Not often i am using rasps. Not often you might need them, only if your miniature parts come stuck on another piece of metal for holding it or the feet, like here on the Arkvenger are prepared with fitting parts which should find their place in the delivered base. Then i use the calipper to cut it and the rasps to make it plain in the end. That makes stong muscles - no it ain't, haha.


Fitting the parts together

Always take care of your parts which you want to bring together, try them before you glue them. Sometimes it happens that 2 parts don't fit together very gently, like this:


If you take a closer look you may see why, something left from the production which shouldn't be there:




Just bring such places to cleaness with sandpaper or a rasp and you are thankful in the end.


Using steel wool

After cleaning everything up and you still want to go a way further, then steel wool might be the key. Here you see some places which are not perfectly clean - now it is time to polish everything up for a great underground of the upcoming paint.


After taking the time needed your pieces can be really brilliant and look like this:



Sure i am not doing this step on every miniature i paint - only when the highest quality effort shall provide the best start to a Happy Painting session :)


Donation of the parts

For maximum fixedness i am not only glueing the pieces together with super glue. I put in a metal pin in 2 parts coming togehter in the end and therefore i have to drill a hole. Try to bring it on two parts at mostly the best fitting places, so you easily can slide them together. In that step sometimes you may find some hard hiding mould lines - kill them without thinking about hesitation. I am using the metal of a paper clip in that case. The drill is the standard drill from Games Workshop.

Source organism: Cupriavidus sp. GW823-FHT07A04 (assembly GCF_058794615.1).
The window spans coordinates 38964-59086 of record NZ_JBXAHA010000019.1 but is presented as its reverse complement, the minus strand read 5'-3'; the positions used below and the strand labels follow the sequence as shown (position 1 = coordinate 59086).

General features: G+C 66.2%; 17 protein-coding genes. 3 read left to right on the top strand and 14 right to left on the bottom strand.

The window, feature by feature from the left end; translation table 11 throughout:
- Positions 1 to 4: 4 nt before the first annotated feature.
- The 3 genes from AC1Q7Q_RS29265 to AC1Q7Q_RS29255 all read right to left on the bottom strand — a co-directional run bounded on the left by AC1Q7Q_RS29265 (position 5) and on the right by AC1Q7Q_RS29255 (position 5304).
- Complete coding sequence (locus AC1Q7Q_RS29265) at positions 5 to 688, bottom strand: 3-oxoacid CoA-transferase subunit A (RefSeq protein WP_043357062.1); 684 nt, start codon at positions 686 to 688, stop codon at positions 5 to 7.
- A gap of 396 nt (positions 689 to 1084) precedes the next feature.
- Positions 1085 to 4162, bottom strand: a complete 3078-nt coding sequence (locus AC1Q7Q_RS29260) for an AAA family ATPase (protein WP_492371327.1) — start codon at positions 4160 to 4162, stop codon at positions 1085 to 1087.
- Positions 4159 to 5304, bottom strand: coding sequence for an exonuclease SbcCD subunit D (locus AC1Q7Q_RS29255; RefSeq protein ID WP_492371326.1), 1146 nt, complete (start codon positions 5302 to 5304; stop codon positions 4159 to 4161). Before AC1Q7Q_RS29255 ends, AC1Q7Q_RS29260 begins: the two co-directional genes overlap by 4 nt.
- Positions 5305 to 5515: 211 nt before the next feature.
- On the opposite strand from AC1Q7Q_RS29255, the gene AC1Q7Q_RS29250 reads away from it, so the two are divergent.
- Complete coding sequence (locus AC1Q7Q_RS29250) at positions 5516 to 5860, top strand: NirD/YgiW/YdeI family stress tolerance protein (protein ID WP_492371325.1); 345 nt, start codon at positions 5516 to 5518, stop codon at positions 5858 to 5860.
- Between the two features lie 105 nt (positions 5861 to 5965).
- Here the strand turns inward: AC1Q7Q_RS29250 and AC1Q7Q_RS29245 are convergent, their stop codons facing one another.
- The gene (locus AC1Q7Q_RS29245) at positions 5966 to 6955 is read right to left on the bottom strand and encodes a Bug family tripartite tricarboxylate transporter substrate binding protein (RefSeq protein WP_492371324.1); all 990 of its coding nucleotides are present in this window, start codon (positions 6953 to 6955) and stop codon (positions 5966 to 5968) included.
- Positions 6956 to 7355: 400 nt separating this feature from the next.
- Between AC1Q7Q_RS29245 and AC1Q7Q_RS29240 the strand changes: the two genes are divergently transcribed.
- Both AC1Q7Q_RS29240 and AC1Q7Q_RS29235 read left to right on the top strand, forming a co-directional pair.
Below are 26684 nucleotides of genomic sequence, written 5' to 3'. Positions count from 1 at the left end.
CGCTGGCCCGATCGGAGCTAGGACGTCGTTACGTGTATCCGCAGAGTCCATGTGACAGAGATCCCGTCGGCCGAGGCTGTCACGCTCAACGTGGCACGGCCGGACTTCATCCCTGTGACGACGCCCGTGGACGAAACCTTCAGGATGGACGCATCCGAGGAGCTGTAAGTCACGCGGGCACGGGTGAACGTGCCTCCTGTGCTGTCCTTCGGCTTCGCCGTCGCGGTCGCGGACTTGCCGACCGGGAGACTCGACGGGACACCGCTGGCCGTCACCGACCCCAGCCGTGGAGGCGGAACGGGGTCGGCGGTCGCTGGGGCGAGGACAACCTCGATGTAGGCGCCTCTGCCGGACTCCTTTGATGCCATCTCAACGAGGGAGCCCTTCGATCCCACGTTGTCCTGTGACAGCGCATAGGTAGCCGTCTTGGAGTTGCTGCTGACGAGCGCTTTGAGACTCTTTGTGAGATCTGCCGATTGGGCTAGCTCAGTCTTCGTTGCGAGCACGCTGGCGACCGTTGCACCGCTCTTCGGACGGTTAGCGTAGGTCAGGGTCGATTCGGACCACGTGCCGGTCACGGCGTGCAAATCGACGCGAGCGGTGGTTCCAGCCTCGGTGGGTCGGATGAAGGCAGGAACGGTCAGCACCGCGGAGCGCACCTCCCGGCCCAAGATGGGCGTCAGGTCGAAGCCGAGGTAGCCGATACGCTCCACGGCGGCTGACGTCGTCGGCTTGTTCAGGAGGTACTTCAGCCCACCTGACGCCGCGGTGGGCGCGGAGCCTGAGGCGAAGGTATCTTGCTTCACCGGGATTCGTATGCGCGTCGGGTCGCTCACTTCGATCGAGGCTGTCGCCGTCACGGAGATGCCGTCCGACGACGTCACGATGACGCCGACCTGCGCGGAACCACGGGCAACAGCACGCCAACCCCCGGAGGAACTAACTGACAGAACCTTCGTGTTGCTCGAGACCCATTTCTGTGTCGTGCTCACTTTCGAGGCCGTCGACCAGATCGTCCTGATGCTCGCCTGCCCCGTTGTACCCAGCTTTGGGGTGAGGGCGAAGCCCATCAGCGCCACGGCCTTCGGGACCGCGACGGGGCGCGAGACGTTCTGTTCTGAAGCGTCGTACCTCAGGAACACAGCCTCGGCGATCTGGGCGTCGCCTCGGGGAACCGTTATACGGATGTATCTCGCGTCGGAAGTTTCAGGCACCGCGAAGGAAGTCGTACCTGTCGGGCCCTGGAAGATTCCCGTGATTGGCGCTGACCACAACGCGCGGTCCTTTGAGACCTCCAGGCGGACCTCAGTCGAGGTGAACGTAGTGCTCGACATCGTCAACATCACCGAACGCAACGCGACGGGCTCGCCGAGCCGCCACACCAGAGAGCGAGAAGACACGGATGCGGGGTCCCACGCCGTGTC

For fixing the miniature later on at a socket where it will be painted up i use the metal of a fixing pin at the feet.



Now, this is the point where to glue the parts together after checking them again for mould lines and other evil things - kill them with your powerful sandpaper :)- after you really got everything together, take a soap and water and clean the parts from fine rests of the working process, now glue it together - you also should clean the model again after the model is put together, because your fingers could have made the areas unclean...


The socket the Arkvenger will be up to is just used for painting the model without the base and bring both parts together in the end.


 You may fix it like this with a distance between the model and the socket:


I did try this at the Arkvenger but he really is too heavy, that is why i put the feet on top of the socket to provide maximum stability while painting him. In the end it will be a short fight to bring him down again, but the feet sure have to be more integrated into the upcoming base with maybe dust or whatever and it ain't a problem doing a tiny repaint there - that is what i say now, haha, read us later on in the Step by Step article.

What do to with pieces that might constrain you while painting?

No problem at all - leave them gone at the moment, but prepare them with a metal pin so you can easily put them on place when the time is ready. I did this on this miniature with the cloak.


 


Upcoming Steps

Ok, still i got some areas i want to clean a bit more or which i did see on the photos - so another check is the next step - you can't check it enough when you want a brilliant Happy Painting time...

This will be followed by Filling Gaps with Milliput

 


If any questions might come up to this please feel free to ask or if i really had done something terrible wrong, let me know :)

Happy Painting and Preparing! Always keep a smile on your face while doing :)
Regards
Roman